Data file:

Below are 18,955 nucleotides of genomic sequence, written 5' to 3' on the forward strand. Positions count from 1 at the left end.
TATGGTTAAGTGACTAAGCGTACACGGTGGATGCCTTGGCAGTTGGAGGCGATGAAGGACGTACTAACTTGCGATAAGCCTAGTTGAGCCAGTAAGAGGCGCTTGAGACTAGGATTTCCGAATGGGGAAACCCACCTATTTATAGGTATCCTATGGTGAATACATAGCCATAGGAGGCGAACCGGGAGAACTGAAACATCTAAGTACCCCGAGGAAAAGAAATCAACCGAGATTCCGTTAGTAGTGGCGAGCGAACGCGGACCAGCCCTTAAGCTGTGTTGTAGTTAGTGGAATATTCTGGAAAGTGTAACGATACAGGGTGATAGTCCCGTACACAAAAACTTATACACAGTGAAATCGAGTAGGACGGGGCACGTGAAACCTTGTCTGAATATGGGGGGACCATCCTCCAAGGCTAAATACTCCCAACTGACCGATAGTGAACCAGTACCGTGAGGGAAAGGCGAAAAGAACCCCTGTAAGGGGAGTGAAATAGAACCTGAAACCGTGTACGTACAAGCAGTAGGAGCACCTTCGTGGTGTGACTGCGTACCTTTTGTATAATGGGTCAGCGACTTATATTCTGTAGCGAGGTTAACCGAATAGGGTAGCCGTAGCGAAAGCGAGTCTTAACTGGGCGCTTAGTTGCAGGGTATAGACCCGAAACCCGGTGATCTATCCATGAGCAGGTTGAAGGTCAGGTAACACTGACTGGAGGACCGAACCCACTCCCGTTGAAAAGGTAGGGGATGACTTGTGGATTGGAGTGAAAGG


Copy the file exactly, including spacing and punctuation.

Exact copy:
Below are 18,955 nucleotides of genomic sequence, written 5' to 3' on the forward strand. Positions count from 1 at the left end.
TATGGTTAAGTGACTAAGCGTACACGGTGGATGCCTTGGCAGTTGGAGGCGATGAAGGACGTACTAACTTGCGATAAGCCTAGTTGAGCCAGTAAGAGGCGCTTGAGACTAGGATTTCCGAATGGGGAAACCCACCTATTTATAGGTATCCTATGGTGAATACATAGCCATAGGAGGCGAACCGGGAGAACTGAAACATCTAAGTACCCCGAGGAAAAGAAATCAACCGAGATTCCGTTAGTAGTGGCGAGCGAACGCGGACCAGCCCTTAAGCTGTGTTGTAGTTAGTGGAATATTCTGGAAAGTGTAACGATACAGGGTGATAGTCCCGTACACAAAAACTTATACACAGTGAAATCGAGTAGGACGGGGCACGTGAAACCTTGTCTGAATATGGGGGGACCATCCTCCAAGGCTAAATACTCCCAACTGACCGATAGTGAACCAGTACCGTGAGGGAAAGGCGAAAAGAACCCCTGTAAGGGGAGTGAAATAGAACCTGAAACCGTGTACGTACAAGCAGTAGGAGCACCTTCGTGGTGTGACTGCGTACCTTTTGTATAATGGGTCAGCGACTTATATTCTGTAGCGAGGTTAACCGAATAGGGTAGCCGTAGCGAAAGCGAGTCTTAACTGGGCGCTTAGTTGCAGGGTATAGACCCGAAACCCGGTGATCTATCCATGAGCAGGTTGAAGGTCAGGTAACACTGACTGGAGGACCGAACCCACTCCCGTTGAAAAGGTAGGGGATGACTTGTGGATTGGAGTGAAAGG